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Friday, July 29, 2011

oil oxidation and omega3

I get this question quite often. What oil do you recommend for cooking?
In macrobiotic recipes canola oil, sesame oil and occasionally olive oil are used. Though after my own research I don't use these oils often, except extra virgin olive oil.
When you decide which oil to use for different purposes a few things should be considered

smoke point for an oil varies widely depending on origin and refinement. In general the temperature tends to increase as free fatty acid content decreases and degree of refinement increases.
When oil is exposed to oxidation it becomes rancid and produce free radicals
heating oil also produces free fatty acid and as heating time increases, more free fatty acids are produced, thereby decreasing smoke point. It is one reason not to use the same oil to deep fry more than twice.

For cooking I choose coconut oil, as it is high in saturated oil. Saturated oil is not affected much by oxidation because they are very stable and have a high degree of resistance to oxidation. Keep in mind that coconut oils has relatively low smoking point so it is best not to heat the oil over 177 degrees, unless it is refined.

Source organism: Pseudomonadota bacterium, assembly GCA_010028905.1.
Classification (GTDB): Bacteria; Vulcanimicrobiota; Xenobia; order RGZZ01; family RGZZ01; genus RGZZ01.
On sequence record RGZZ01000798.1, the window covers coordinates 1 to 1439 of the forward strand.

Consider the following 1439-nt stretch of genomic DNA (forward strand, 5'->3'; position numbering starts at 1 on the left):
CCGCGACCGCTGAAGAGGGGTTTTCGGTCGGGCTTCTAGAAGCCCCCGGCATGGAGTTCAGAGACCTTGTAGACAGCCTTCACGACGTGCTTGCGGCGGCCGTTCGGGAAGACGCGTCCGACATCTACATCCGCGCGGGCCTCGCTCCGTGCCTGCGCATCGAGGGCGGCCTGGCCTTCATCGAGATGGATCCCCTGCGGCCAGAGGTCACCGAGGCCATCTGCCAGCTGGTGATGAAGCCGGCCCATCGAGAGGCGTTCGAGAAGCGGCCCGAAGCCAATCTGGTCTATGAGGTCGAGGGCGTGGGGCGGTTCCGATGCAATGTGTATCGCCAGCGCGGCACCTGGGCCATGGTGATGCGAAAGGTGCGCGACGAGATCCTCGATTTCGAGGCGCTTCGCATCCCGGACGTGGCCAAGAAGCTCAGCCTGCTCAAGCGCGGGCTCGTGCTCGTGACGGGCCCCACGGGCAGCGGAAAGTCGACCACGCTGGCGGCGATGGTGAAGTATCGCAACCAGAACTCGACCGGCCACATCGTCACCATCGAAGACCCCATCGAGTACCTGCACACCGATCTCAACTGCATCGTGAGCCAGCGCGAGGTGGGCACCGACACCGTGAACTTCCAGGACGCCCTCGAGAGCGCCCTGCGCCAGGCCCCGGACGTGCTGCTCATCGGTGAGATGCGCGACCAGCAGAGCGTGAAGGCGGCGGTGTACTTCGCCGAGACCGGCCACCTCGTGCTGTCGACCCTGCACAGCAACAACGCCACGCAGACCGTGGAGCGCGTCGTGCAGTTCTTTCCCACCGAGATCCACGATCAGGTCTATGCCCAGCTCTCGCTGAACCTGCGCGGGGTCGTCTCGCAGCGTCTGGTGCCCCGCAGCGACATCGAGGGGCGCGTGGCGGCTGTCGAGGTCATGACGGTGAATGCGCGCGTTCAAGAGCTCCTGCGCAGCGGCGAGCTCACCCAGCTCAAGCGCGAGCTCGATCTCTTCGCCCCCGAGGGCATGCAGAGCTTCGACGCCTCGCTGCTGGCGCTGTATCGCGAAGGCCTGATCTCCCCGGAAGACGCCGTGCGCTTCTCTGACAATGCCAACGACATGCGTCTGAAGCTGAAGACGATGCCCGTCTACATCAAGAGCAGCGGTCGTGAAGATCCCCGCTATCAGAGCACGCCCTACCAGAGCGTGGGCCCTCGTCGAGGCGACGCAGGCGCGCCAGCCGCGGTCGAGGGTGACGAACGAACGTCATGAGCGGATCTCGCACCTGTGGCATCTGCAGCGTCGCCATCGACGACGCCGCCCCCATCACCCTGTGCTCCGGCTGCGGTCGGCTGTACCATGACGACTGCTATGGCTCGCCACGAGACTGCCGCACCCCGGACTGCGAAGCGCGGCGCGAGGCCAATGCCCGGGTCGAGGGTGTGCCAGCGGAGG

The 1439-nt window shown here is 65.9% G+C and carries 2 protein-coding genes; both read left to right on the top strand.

It is best to avoid oil with high polyunsaturated fat as it is the most unstable fat compare to monounsaturated or saturated fat.

For salads I would use extra-virgin olive oil or flaxseed oil. Flaxseed oil has a nutty taste, rich in Omega3, which is hard to get in my current diet. It is high in ALA which the body can convert to more usable form of Onega 3, EPA and DHA. How much we can convert ALA to EPA and DHA depends on individuals. I recommend plant source of DHA as it is from a renewable source and free from environmental contaminants.
Make sure it is kept in fridge all the time and not use it for cooking.
I freeze my omega3 oils.

There are oils that I would avoid for another reason.
GM oils are a big concern. If your vegetable oils are not organic and do not specifically state that it is not from GM sources, it is most like that it is. Unfortunately there still isn't a obligation for the company to give consumers this fact! Corn, Soy and canola oils are one of the most common GM foods at the moment.

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